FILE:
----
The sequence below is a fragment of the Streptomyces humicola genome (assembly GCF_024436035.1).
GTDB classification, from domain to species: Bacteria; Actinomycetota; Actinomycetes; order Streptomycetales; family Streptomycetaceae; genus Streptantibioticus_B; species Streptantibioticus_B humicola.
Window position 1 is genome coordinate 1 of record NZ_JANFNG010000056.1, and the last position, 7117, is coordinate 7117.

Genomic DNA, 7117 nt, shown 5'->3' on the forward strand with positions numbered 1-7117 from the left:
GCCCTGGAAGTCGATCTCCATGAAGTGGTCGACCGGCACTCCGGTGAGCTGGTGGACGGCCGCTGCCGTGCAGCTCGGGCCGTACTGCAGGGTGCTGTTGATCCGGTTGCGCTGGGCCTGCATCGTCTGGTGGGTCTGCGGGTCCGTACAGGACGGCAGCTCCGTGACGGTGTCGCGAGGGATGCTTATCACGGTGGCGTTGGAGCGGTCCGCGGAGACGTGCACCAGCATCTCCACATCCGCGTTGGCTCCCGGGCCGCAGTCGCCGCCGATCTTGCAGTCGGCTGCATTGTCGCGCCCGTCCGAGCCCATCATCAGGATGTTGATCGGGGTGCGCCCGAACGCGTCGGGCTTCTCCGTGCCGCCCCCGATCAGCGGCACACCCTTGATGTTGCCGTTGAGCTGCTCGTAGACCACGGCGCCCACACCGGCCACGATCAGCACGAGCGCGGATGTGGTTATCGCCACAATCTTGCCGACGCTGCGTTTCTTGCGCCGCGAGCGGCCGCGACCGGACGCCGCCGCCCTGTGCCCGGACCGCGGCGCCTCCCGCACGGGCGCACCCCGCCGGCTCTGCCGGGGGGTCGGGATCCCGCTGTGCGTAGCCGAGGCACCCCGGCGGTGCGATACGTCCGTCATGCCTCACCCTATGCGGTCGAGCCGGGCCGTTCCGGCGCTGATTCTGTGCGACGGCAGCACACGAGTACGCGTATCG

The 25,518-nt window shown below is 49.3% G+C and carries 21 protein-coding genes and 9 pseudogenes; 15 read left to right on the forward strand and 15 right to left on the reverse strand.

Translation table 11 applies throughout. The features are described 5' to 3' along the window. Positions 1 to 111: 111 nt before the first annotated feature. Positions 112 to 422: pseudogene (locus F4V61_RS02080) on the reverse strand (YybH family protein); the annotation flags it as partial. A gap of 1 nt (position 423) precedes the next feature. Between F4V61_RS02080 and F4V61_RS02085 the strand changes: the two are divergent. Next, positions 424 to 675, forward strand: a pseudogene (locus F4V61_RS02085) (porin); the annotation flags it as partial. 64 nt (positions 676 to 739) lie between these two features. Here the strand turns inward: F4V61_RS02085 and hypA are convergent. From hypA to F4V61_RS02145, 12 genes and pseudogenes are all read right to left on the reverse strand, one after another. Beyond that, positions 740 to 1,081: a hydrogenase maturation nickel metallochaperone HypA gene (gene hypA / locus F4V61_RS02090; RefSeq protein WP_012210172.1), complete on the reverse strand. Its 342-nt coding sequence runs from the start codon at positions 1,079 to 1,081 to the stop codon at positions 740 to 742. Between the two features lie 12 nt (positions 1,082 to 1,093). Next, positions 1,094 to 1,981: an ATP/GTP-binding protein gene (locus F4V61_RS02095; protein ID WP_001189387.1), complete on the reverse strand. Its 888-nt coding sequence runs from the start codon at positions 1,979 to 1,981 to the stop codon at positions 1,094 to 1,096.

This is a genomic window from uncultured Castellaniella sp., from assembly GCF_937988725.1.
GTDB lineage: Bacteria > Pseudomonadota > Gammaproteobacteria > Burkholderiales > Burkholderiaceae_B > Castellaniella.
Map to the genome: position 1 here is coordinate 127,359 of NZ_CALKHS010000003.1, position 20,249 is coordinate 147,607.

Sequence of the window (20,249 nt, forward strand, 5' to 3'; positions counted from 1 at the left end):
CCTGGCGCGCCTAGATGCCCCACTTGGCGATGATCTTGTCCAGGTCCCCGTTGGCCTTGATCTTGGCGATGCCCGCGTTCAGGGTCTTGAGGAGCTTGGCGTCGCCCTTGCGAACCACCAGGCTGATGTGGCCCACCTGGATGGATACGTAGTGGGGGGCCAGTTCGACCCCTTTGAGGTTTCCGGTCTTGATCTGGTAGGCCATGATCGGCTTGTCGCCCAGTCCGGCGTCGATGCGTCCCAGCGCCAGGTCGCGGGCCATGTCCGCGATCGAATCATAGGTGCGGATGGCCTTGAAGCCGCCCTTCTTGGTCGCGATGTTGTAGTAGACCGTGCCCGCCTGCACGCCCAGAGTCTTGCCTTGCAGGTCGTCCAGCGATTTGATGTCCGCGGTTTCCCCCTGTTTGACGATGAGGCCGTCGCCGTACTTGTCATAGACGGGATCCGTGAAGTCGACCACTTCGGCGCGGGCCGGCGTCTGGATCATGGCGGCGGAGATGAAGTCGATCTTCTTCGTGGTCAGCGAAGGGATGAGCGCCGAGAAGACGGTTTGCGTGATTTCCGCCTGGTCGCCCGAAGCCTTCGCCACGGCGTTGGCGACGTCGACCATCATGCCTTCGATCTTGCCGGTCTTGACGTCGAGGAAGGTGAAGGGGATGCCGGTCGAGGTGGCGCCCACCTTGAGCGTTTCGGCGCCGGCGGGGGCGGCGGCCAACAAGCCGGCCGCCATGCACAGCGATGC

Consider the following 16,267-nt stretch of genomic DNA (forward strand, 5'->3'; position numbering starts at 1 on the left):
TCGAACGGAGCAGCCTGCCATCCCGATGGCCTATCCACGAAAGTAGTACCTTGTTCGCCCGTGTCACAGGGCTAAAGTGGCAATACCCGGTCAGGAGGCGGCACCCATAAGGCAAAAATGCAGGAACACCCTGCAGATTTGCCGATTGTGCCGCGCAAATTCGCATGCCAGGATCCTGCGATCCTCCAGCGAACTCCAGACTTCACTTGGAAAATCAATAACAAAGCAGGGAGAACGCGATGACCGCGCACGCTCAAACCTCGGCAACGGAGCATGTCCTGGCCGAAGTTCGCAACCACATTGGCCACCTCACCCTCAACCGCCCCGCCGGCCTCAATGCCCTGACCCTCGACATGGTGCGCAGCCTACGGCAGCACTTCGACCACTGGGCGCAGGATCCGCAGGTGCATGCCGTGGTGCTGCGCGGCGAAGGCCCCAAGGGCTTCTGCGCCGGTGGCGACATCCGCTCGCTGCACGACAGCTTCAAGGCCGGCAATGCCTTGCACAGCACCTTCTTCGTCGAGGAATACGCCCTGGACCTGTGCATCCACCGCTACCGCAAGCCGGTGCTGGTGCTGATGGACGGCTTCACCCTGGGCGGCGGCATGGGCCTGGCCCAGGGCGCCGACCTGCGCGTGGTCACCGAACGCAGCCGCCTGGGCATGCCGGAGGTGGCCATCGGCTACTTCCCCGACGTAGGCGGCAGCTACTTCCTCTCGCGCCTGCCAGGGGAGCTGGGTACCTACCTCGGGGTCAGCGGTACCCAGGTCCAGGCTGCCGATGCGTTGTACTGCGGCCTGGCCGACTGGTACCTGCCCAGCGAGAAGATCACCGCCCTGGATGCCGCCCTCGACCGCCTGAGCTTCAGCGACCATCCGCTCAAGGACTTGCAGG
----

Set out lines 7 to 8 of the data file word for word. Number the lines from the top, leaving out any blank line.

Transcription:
Translation table 11 applies throughout. The features are described 5' to 3' along the window. Positions 1 to 111: 111 nt before the first annotated feature. Positions 112 to 422: pseudogene (locus F4V61_RS02080) on the reverse strand (YybH family protein); the annotation flags it as partial. A gap of 1 nt (position 423) precedes the next feature. Between F4V61_RS02080 and F4V61_RS02085 the strand changes: the two are divergent. Next, positions 424 to 675, forward strand: a pseudogene (locus F4V61_RS02085) (porin); the annotation flags it as partial. 64 nt (positions 676 to 739) lie between these two features. Here the strand turns inward: F4V61_RS02085 and hypA are convergent. From hypA to F4V61_RS02145, 12 genes and pseudogenes are all read right to left on the reverse strand, one after another. Beyond that, positions 740 to 1,081: a hydrogenase maturation nickel metallochaperone HypA gene (gene hypA / locus F4V61_RS02090; RefSeq protein WP_012210172.1), complete on the reverse strand. Its 342-nt coding sequence runs from the start codon at positions 1,079 to 1,081 to the stop codon at positions 740 to 742. Between the two features lie 12 nt (positions 1,082 to 1,093). Next, positions 1,094 to 1,981: an ATP/GTP-binding protein gene (locus F4V61_RS02095; protein ID WP_001189387.1), complete on the reverse strand. Its 888-nt coding sequence runs from the start codon at positions 1,979 to 1,981 to the stop codon at positions 1,094 to 1,096.

This is a genomic window from uncultured Castellaniella sp., from assembly GCF_937988725.1.